Monday, 31 January 2011

The Beginning of the End for the Green Energy Movement

Public carbon trading is now dead in the USA says Watts Up With That?  The Chicago Carbon Exchange has closed with a closing price of a nickel per ton of CO2.

To add to the misery of the green movement, huge new discoveries in gas, oil and rare mineral deposits see major investors and governments bail out of a collapsing green energy movement.  In December pro-green Spain slashed funding for wind projects by 35% and declared photovoltaic plants would be cut by 45%.  France then announced a four-month freeze on all solar projects.  Then Germany announced it may discontinue the solar industry's sweetheart tariffs in 2012.  The German Energy Agency called for Germany's drive towards solar to be 'cut back quickly and drastically'.

According to the Global Warming Policy Foundation (GWPF), Dr faith Birol, chief economist of the International Energy Agency, told an assembled London audience that it was now 'impossible' to meet targets to restrict agreed limits on emissions of carbon dioxide.  She conceded that as the eco-energy market stumbles the traditional energy sources show a sudden surge in reserves and blames the shale gas boom in the US that has led to a 50% drop in investment in renewable energy.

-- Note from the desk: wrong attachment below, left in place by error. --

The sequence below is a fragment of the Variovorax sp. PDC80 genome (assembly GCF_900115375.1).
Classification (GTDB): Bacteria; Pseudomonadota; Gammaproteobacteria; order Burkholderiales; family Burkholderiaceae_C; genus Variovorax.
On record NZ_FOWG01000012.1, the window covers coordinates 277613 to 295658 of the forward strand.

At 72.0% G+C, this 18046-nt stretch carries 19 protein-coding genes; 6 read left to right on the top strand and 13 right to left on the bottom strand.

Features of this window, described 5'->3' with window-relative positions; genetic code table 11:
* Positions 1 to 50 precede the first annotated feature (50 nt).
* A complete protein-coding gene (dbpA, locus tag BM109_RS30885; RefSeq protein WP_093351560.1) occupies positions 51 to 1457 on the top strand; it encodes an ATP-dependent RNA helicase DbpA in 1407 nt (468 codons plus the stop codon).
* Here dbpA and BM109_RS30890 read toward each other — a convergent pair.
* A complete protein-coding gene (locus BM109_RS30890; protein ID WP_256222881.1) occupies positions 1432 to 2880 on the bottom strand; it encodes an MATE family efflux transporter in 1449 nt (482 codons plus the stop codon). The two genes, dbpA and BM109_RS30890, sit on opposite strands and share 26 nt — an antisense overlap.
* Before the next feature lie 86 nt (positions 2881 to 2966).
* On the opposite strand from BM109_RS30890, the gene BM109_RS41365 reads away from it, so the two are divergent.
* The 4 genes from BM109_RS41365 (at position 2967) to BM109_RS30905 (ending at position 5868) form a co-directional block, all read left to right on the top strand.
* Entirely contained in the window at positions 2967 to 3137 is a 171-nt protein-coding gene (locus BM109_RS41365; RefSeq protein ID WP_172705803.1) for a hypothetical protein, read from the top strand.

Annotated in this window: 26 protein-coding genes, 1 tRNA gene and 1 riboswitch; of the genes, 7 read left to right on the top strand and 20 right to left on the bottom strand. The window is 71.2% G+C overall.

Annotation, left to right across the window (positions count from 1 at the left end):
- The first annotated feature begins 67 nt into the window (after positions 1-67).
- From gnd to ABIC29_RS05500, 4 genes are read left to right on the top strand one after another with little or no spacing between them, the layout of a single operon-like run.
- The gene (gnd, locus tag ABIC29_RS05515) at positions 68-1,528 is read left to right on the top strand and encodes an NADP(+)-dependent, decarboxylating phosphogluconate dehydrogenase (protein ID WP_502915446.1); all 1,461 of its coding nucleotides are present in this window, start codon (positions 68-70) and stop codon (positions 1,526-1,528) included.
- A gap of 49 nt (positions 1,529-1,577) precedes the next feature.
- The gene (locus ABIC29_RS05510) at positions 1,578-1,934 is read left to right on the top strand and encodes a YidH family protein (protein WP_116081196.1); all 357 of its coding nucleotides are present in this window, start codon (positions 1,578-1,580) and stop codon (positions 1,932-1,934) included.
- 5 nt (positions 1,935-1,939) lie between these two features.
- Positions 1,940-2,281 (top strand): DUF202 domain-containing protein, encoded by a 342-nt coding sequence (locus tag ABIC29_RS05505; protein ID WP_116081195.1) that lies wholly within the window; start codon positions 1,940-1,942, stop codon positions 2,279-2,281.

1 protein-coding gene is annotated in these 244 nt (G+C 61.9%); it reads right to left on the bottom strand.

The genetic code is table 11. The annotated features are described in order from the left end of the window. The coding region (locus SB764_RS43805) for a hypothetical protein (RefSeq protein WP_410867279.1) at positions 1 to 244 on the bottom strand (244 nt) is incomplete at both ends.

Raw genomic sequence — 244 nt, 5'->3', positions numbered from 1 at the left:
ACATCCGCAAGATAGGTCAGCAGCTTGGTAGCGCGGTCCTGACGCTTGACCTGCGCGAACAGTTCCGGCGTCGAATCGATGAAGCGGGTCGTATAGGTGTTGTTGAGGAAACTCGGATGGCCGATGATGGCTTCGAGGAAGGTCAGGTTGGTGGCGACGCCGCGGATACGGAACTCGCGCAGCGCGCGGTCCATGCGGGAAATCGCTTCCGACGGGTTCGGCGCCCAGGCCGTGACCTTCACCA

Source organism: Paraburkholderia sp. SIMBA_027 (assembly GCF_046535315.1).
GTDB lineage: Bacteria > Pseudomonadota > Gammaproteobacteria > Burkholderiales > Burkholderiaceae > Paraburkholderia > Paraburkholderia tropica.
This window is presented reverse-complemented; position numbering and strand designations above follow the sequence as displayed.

"There's suddenly much more gas available in the world than previously thought."

One notable investor at the head of the rush is Bill Gates who thinks that there is better money to be made in advanced oil exploration technologies.

China's vice-minister of land and resources announced at a national conference in Beijing earlier this month that Chinese geologists have detected 'super-thick' oil and gas-bearing stratums in the northern part of the South China Sea.  The ministry confirmed that new finds had also increased the reserves of iron and aluminum by 41% and 39% compared with the levels of 1999.  China is the world's biggest consumer of coal, steel, alumina, copper and cement and rare metals, particularly neodymium, associated with the production of wind farms.

New research from Brazil further suggests experts are changing their opinions over the concept of 'peak energy'.  Oil deposits have been discovered below a layer of salt in the Atlantic Ocean holding at least 123 billion barrels of reserves which are more than double previous government estimates.

More oil has been found in the North Sea and the Scottish-based company Cairn Energy continues successfully around Greenland and elsewhere.

Such news must make uncomfortable reading for environmentalists and green investors, who may be tempted to cut and run, causing carbon trading businesses to collapse. The closure of the Chicago Carbon Exchange is only the beginning.

Update:  Just prior to publication I noticed a fellow blogger has expanded the neodymium issue with his usual vitality.  The Scottish government should take note.


William said...

Whatever way you cut it, though, SR, there is only so much oil and gas in the world. Finding alternatives is not optional, it's a necessity.